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#78145 - 08/22/01 05:28 PM neutral & ground - isolated
aldav53 Offline
Member

Registered: 08/22/01
Posts: 547
Loc: Chandler, AZ USA
Does anyone know the real reason a sub-panel has the neutral isolated from the ground in the panel, but back at the main panel it is tied together?
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#78146 - 08/22/01 05:50 PM Re: neutral & ground - isolated
sparky Offline
Member

Registered: 10/18/00
Posts: 5545
Because a 'grounding' conductor differs from a 'grounded' conductor in that it does not carry current.

the exception being that service entrance conductors are allowed the dual usage of both.


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#78147 - 08/22/01 05:51 PM Re: neutral & ground - isolated
Joe Tedesco Offline
Member

Registered: 10/07/00
Posts: 3325
Loc: Boston, Massachusetts USA
See the 1999 NECH Commentary in Section 384-20:

384-20.
A separate equipment grounding conductor terminal bar is required to be installed and bonded to the panelboard for the termination of feeder and branch-circuit equipment grounding conductors. Where installed within service equipment, this terminal is bonded to the neutral terminal bar, as illustrated in Figure 384.5. Any other connection between the equipment grounding terminal bar and the neutral bar, other than allowed in Section 250-32 is not permitted. If this downstream connection occurs, current flow in the neutral or grounded conductor would take parallel paths through the equipment grounding conductors (the raceway, for example) back to the service equipment. Normal load currents flowing on the equipment grounding conductors could create a shock hazard. Exposed metal parts of equipment could have a potential difference of several volts created by the load current on the grounding conductors. Another safety hazard could be created by this effect where subpanels are used, since arcing or loose connections at connectors and raceway fittings, etc., could serve to create a potential fire hazard.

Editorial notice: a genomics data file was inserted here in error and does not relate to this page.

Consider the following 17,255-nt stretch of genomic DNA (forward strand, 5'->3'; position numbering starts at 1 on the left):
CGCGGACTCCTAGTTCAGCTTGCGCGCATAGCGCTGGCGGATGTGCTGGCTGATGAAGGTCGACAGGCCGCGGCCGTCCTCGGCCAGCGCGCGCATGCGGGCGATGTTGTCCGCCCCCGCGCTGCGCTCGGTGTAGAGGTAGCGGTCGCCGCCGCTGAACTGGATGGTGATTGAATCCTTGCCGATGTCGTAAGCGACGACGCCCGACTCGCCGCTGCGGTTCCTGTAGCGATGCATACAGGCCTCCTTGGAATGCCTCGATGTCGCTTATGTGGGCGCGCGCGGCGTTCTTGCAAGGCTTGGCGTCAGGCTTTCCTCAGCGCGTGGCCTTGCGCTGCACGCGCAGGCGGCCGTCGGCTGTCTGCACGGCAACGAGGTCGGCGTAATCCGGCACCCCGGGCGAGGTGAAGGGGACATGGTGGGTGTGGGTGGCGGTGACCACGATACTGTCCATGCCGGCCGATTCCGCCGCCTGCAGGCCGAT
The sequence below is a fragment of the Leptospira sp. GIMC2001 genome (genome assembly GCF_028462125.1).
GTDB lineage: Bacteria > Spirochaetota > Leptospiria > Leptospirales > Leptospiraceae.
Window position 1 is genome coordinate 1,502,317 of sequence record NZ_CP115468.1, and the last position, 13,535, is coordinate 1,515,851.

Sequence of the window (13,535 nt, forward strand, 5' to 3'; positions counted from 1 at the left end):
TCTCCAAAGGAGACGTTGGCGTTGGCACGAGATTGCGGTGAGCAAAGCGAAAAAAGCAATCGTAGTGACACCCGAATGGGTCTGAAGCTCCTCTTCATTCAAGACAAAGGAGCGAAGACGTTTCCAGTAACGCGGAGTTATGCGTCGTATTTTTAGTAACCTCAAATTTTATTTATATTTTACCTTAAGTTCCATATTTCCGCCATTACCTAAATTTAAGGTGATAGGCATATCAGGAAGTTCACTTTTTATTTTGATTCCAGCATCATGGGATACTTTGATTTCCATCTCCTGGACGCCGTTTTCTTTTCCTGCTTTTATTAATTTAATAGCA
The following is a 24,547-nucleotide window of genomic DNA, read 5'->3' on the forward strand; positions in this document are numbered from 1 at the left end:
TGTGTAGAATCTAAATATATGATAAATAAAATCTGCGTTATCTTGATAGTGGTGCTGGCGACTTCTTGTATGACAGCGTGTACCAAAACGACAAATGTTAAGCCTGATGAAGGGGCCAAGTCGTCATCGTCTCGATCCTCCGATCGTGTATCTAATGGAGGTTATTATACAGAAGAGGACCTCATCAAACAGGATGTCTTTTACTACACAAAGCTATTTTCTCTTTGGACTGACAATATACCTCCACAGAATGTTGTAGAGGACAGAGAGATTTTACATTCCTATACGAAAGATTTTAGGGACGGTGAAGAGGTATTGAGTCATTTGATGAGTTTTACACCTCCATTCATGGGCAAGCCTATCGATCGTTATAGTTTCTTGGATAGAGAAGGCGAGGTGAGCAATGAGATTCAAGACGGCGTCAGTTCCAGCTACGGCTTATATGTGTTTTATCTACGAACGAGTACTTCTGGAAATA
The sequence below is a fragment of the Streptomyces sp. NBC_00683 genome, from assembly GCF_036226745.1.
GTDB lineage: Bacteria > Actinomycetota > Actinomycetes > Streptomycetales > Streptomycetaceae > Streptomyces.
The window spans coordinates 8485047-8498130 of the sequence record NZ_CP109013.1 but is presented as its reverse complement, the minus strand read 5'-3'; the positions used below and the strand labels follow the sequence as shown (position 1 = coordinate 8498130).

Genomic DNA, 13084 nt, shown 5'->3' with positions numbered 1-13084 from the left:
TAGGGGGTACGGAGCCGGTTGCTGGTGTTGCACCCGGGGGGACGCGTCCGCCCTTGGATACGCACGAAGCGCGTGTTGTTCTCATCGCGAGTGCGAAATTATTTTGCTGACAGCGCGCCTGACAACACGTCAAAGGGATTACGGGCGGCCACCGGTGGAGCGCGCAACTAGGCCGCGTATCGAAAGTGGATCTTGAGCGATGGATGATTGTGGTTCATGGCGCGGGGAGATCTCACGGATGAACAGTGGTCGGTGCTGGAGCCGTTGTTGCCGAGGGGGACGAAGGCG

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#78148 - 08/22/01 07:04 PM Re: neutral & ground - isolated
Anonymous
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>Exposed metal parts of equipment could have a potential difference of several volts created by the load current on the grounding conductors.
And then the question becomes one of how many milliamps could flow.

And I insist that with a three wire electric clothes dryer, there are enough mA to be fatal.

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#78149 - 08/23/01 04:38 AM Re: neutral & ground - isolated
Redsy Offline
Member

Registered: 03/28/01
Posts: 2138
Loc: Bucks County PA
If the neutral & ground were tied together somewhere on the interior of a facility, the grounding system would then carry a portion of the neutral current and a few problems would arise. For one, an unsuspecting person may open up a ground connection, become in series with the open connection, allowing the current to flow through him. This could be fatal. Another thing is that a loose connection anywhere on a raceway that serves an EGC would arc and potentially cause a fire. The safest place to bond is at the service equipment. Making this connection is necessary to allow ground fault current to flow back to the utility transformer with a low enough impedance to either operate the primary fuses or to allow the fault to burn clear with minimal arcing.